Back in 2008, the non-financial world had to digest a lot of jargon in a hurry – collateralised debt obligations (CDOs), asset-backed securities (ABSs) and the rest of the alphabet soup of derivative products that contributed to the great banking crash.
This week’s diet has felt similar. As the Dow Jones industrial average twice fell 1,000 points in a day, we have had to swallow tales about the VIX, the inverse VIX, the XIV, and ETPs. Did this overdose of three-letter acronyms really cause the stock markets to swoon? Have those geniuses in the back offices of investment banks really baffled themselves – and a lot of investors – with complexity again?
The short answer to the second question is: yes. The chart shows one of the most spectacular blow-ups you could hope to see. This is the XIV – it is actually the snappier name for the Credit Suisse VelocityShares Daily Inverse VIX Short Term exchange traded note – since the start of 2016. It was a beautiful investment until, suddenly, it was a disaster.
What is the XIV? It was a way to bet that the S&P 500, the main US stock index, would be tranquil – in other words suffer few outbreaks of volatility. The measure of volatility is called the VIX and it is compiled and published by the Chicago Board Options Exchange by noting the prices of various option contracts in the market and then applying a mathematical formula. The VIX is more famously known as the “fear index”.
In itself, the VIX is just a number – its long-term average is about 20, more than 30 is a worry, and more than 40 could herald a crisis. For much of last year it was between 10 and 12 but on Tuesday it hit 50, before recoiling back to around 30 currently.
The fun starts when products are invented to trade and speculate on how the VIX will perform. Conventional futures contracts came first. Then ETFs, or exchange-traded funds, a low-cost product that has taken the financial world by storm in the last couple of decades, followed.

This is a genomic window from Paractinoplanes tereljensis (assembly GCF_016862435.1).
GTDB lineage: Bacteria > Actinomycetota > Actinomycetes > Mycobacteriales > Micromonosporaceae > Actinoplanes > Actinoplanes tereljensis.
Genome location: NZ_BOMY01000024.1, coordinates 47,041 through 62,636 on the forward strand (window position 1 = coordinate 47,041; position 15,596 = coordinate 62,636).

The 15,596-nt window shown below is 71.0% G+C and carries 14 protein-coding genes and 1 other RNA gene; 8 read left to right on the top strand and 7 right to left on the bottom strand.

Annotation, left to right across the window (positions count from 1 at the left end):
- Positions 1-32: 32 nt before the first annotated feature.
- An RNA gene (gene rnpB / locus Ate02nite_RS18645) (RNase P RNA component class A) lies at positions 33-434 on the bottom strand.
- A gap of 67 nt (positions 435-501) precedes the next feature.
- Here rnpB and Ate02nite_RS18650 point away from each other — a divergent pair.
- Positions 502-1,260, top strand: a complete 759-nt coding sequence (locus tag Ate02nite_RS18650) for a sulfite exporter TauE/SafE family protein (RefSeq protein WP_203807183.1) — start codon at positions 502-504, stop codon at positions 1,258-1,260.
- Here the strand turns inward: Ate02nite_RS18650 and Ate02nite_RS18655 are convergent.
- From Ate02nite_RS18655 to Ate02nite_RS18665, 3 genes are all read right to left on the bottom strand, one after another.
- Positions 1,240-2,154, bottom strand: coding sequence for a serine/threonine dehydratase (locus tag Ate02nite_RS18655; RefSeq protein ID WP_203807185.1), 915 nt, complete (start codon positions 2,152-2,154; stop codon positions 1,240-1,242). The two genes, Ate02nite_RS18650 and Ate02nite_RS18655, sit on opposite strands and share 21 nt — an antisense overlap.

The XIV is slightly different (it’s a note, rather than a fund) but it comes from the same school. By trading S&P 500 options, or contracts to buy and sell the S&P at points in the future, it was structured to do the exact opposite of the VIX. If volatility in the stock market was low – as it was throughout 2016 and 2017 – owners of the XIV would do well. In the jargon, they were “short vol”.
But, if volatility exploded, then the XIV would fall.
The best that can be said about the product is that it did exactly what it said on the tin: XIV was virtually wiped out with Monday’s 4% market fall in the US.
But here’s the intriguing question. Did the sheer weight of “short vol” bets in the market, via XIV and its imitators, cause the volatility? And, once the selling started, were the pressures intensified because all those “short vol” positions had to be reversed in a hurry? Was the market feeding on itself?
Sandy Rattray, who jointly devised the formula to trade futures contracts tied to the VIX back in 2003, thinks so. He told the FT this week that this wasn’t merely a case of the tail wagging the dog. “What happened on Monday was the tail grabbed the dog and gave it a swing around the room,” he said.